School funding and attendance

Show Low Unified School District and several other area educational entities had to return funding to the state after audits of their attendance — called Average Daily Membership.

Part 2 of 2

SHOW LOW — The Show Low Unified School District (SLUSD) was among 40 other public schools in Arizona that were audited by the Arizona Department of Education (ADE) in 2018 for attendance.

The combined-year audit “determined that the district incorrectly reported some enrollment data, which resulted in its Average Daily Membership being overstated by 55.58,” according to the Dec. 19, 2018, written report. In addition, the report indicates that the District’s Arizona Online Instruction (AOI) program was overstated by .40 which resulted in a total overstatement of enrollment by 55.98.

The district is provided Basic State Aid (education funding) based on student enrollment — called Average Daily Membership — numbers reported to the Arizona Department of Education.

Essentially, this means that the state overfunded the District in the amount of $261,146.35. SLUSD repaid to the state during the 2019-2020 school year budget cycle, as required by law. Audits for 2018 are still in process.

Public schools and those that receive state funding are all subject to the same funding guidelines and Average Daily Membership audits.

Several other school districts within Navajo and Apache county were audited during the same schools years and subsequently required to repay thousands of dollars.

According to the Arizona Department of Education, Holbrook Unified School District was overfunded by $63,811 for FY 2016, 2017 and 2018.

Northern Arizona Vocational Institute of Technology (NAVIT) was overfunded by $15,930 for the same fiscal years.

Northeast Arizona Technological Institute of Vocational Education (NATIVE), primarily located north of Interstate 40, was overfunded by $1.3 million for FY 2015, 2016 and 2017.

Other Arizona schools required to overpay enrollment funding include but are not limited to Tempe Union High School District, Mingus Union High School District, Bisbee Unified School District, Salt River Pima-Maricopa Community Schools, Lake Havasu Unified District, Grand Canyon Unified School District, Western Maricopa Education Center and Boboquivari Unified School District.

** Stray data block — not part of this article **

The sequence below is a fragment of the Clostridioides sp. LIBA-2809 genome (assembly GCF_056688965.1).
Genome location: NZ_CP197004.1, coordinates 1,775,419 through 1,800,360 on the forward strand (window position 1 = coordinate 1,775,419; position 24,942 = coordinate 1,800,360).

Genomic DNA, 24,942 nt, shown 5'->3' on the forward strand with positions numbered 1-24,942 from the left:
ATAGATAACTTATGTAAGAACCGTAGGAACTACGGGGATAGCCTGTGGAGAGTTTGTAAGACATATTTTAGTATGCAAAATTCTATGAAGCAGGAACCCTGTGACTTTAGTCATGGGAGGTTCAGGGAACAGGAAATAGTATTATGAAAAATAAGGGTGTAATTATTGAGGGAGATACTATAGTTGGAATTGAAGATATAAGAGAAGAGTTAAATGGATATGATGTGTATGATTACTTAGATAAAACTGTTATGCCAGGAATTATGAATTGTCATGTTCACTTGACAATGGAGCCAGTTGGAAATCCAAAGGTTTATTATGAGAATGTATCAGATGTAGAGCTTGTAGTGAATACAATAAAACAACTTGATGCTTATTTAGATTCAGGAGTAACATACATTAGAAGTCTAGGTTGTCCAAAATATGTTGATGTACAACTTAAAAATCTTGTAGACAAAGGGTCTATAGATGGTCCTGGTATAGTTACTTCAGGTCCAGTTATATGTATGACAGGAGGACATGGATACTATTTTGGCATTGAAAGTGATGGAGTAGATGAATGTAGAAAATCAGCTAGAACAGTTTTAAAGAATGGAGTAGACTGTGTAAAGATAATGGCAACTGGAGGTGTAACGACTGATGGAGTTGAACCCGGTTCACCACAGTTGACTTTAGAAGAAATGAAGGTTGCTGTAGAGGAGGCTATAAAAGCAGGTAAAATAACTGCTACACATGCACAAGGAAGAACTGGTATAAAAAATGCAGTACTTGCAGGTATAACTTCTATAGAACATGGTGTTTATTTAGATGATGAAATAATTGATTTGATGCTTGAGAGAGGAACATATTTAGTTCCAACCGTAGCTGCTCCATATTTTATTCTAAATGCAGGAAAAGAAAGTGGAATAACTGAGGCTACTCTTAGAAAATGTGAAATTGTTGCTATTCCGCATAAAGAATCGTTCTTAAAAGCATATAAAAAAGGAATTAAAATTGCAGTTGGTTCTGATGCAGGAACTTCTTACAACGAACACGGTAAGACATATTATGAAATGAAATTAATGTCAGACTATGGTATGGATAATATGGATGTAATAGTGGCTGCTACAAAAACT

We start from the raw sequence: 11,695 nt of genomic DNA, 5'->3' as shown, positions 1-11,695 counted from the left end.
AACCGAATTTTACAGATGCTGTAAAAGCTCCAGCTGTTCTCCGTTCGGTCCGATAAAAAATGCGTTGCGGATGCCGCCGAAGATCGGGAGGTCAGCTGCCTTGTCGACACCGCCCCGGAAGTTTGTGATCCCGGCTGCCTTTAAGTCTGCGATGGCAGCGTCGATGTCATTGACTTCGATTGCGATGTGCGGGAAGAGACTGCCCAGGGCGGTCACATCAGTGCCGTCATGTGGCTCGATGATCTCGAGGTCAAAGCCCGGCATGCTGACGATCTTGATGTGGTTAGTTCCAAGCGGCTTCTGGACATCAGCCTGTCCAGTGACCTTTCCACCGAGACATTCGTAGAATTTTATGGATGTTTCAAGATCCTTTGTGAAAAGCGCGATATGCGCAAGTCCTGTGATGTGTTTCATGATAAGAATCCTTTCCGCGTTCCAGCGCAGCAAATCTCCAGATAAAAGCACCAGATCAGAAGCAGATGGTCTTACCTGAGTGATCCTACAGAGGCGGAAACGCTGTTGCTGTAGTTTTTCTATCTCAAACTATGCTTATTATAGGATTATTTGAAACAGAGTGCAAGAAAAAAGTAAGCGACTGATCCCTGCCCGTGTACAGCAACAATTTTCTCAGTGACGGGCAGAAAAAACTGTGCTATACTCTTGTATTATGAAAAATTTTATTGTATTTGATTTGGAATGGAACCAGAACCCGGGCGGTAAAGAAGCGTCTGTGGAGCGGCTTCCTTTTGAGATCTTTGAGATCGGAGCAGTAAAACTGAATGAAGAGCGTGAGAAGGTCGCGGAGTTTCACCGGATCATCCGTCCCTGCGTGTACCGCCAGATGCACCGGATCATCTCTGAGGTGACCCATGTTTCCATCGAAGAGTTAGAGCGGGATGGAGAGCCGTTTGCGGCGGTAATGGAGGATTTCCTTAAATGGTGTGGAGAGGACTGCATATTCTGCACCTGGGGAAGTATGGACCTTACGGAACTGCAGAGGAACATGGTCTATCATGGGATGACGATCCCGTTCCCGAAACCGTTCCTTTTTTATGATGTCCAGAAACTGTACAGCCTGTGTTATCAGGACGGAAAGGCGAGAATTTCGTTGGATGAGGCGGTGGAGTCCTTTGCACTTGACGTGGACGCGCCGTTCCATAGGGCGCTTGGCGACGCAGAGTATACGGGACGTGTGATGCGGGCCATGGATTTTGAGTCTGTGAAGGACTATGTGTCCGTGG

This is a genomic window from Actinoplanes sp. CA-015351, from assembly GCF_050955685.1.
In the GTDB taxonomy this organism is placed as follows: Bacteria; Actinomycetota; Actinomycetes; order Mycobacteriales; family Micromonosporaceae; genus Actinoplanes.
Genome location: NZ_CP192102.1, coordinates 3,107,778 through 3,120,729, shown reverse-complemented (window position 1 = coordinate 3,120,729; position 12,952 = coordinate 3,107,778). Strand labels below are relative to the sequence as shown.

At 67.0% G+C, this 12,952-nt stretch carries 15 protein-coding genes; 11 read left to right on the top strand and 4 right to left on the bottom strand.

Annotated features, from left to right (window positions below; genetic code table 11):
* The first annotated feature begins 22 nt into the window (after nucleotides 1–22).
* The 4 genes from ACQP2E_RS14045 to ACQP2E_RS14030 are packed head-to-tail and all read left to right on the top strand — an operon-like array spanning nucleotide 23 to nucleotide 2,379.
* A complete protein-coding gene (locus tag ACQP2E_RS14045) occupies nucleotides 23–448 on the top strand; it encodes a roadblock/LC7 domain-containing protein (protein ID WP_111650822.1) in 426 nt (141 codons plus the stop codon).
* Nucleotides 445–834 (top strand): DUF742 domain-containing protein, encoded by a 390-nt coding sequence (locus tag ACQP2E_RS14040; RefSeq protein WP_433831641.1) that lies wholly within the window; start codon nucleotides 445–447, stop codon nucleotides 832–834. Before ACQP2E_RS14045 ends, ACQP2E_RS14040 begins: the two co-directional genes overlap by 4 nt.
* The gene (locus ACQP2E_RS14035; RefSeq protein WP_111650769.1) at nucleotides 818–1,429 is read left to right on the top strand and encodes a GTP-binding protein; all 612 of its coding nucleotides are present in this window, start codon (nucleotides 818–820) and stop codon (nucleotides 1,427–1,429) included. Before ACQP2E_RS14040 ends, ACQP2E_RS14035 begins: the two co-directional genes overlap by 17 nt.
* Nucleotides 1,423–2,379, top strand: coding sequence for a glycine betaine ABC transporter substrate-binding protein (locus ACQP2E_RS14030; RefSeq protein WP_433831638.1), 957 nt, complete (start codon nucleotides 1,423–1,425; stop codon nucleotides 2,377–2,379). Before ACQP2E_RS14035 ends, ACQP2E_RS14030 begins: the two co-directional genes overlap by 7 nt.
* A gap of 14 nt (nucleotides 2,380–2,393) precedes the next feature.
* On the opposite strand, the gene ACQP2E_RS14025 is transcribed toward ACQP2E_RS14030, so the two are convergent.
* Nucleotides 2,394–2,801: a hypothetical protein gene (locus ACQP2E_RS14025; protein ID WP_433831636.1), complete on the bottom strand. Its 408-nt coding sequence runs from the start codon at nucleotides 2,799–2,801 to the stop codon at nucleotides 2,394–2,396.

Moving the goal post

Reporting Average Daily Membership has changed over the years to better accommodate the changing education system. As the methods and technology change, school districts must keep up.

The days of a teacher reading a roster, calling out student names and waiting for a raised hand and a response of “here,” are long gone. Automation has replaced the teacher’s call which brings both accuracy and chance for error.

The Independent asked Arizona Department of Education for help in understanding recent changes to reporting Average Daily Membership.

“The overall way that Average Daily Membership was calculated changed in that the way we update now is much more accurate and proficient,” informs ADE Public Information Officer, Stefan Swiat.

“The ADM data system software went from SAIS to AzEDs (pronounced A-zeds) two to three years ago,” he explained. “It’s a daily calculation now.”

“The enhanced technology has allowed local education agencies (LEAs) and ADE to project what average daily membership will be in the future much more accurately,” he added.

“It used to take weeks to run these sorts of reports and we would only have important dates like 40th day and 100th day of school. Now they can look at their data every night,” says Swiat.

“They (schools) submit their attendance electronically every single day. Their student info systems feed into our student data systems. Previously, the data system was very constrained and running on late nineties and early 2000’s technology. It was severely antiquated for processing billions of dollars of taxpayer money.”


Average Daily Membership are not the only audits that public schools are subjected to. They undergo food service department audits for federal school lunch programs, annual financial audits, legal audits, expenditure audits, Department of Public Safety audits for busing and transportation, special education audits and even civil rights audits.

“Audits are a process that are just part of calibrating the information exchange between schools and the state,” assures Housley. “There are times when districts have to pay money back to the state and times where the state refunds money to the schools.”

“Reporting attendance will always be a state requirement for both academic and Career and Technical Education (CTE) due to students’ seat time being the primary metric for receiving ADE funding for our programs,” says NAVIT Superintendent Matt Weber. “... incorrect reporting of ADM can happen to any district for either academic or CTE enrollment … “

“Thankfully, we have good district staff and technical support from our student information system (SIS) representatives ... When ADE changes their metrics, we as individual districts work with our specialists (keeping in mind there are many different SIS companies out there) to ensure we report correctly.”

Like Show Low USD, NAVIT works with ADE to reconcile data where there are differences in what was submitted to ADE.

For more information about audits conducted through the Arizona Department of Education, visit

Reach the reporter at

Laura Singleton is a reporter for the White Mountain Independent, covering Show Low city government, business and education.

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